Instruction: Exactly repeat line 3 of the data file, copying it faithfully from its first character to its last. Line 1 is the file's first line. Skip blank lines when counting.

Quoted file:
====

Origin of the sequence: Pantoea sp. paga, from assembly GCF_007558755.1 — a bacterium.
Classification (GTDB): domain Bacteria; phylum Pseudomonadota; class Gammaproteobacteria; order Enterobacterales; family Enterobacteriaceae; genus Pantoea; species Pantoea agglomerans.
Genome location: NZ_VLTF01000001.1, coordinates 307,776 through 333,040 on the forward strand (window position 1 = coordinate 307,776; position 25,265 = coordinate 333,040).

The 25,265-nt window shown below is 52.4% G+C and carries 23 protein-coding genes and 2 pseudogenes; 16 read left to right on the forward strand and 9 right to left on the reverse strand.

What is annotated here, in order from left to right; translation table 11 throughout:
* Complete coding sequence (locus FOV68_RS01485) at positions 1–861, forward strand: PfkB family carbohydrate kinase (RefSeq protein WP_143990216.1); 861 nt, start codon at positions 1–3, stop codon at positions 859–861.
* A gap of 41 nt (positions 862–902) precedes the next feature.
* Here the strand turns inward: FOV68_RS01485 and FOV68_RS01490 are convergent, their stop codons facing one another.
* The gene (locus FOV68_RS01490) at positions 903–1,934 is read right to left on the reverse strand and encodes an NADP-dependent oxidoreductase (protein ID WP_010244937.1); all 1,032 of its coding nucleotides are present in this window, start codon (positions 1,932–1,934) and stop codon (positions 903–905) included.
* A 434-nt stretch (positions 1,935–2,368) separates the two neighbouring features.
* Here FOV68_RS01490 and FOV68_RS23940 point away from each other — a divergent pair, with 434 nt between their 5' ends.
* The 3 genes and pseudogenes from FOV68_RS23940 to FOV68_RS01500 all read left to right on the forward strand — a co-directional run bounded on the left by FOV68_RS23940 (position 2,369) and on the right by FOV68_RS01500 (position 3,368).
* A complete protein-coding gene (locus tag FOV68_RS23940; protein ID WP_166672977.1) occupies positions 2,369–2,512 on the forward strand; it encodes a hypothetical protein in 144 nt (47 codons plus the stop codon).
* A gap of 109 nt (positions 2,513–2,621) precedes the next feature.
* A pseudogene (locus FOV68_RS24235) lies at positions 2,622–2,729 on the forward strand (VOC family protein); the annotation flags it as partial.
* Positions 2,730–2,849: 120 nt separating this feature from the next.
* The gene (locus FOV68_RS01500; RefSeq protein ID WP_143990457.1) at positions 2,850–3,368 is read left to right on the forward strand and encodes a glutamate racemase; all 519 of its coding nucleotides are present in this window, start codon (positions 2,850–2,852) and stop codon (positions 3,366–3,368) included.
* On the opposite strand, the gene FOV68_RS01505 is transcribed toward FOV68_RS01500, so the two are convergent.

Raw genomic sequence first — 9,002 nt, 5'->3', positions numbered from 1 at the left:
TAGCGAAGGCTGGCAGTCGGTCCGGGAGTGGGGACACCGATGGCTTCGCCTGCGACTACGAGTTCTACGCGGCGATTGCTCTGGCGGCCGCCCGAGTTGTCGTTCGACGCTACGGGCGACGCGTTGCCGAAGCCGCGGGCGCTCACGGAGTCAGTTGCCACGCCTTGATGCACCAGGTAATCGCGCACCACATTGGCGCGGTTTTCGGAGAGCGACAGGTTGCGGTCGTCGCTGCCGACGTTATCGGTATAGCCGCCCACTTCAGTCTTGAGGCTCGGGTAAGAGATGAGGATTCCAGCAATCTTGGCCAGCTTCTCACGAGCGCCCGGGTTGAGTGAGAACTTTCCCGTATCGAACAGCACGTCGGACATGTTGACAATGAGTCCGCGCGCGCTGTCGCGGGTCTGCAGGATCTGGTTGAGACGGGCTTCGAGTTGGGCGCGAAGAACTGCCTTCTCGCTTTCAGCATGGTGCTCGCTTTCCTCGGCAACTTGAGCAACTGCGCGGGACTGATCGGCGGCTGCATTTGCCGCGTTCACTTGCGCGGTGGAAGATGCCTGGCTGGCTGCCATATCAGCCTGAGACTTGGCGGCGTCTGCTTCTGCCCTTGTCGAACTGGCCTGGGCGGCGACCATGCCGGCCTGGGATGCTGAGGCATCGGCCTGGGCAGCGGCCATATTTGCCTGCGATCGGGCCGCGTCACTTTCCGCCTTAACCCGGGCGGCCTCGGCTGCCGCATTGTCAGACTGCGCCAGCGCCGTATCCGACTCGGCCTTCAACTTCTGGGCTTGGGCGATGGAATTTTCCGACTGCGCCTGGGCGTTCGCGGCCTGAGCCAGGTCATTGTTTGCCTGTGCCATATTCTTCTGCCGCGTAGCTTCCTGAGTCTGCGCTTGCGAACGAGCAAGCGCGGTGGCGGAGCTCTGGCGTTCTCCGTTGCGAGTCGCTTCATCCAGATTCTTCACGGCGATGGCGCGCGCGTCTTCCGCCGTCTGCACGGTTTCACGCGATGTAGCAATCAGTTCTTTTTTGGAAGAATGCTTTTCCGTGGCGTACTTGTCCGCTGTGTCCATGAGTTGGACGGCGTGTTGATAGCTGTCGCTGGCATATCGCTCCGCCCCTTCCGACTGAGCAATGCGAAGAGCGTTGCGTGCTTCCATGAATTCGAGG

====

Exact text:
Genome location: NZ_VLTF01000001.1, coordinates 307,776 through 333,040 on the forward strand (window position 1 = coordinate 307,776; position 25,265 = coordinate 333,040).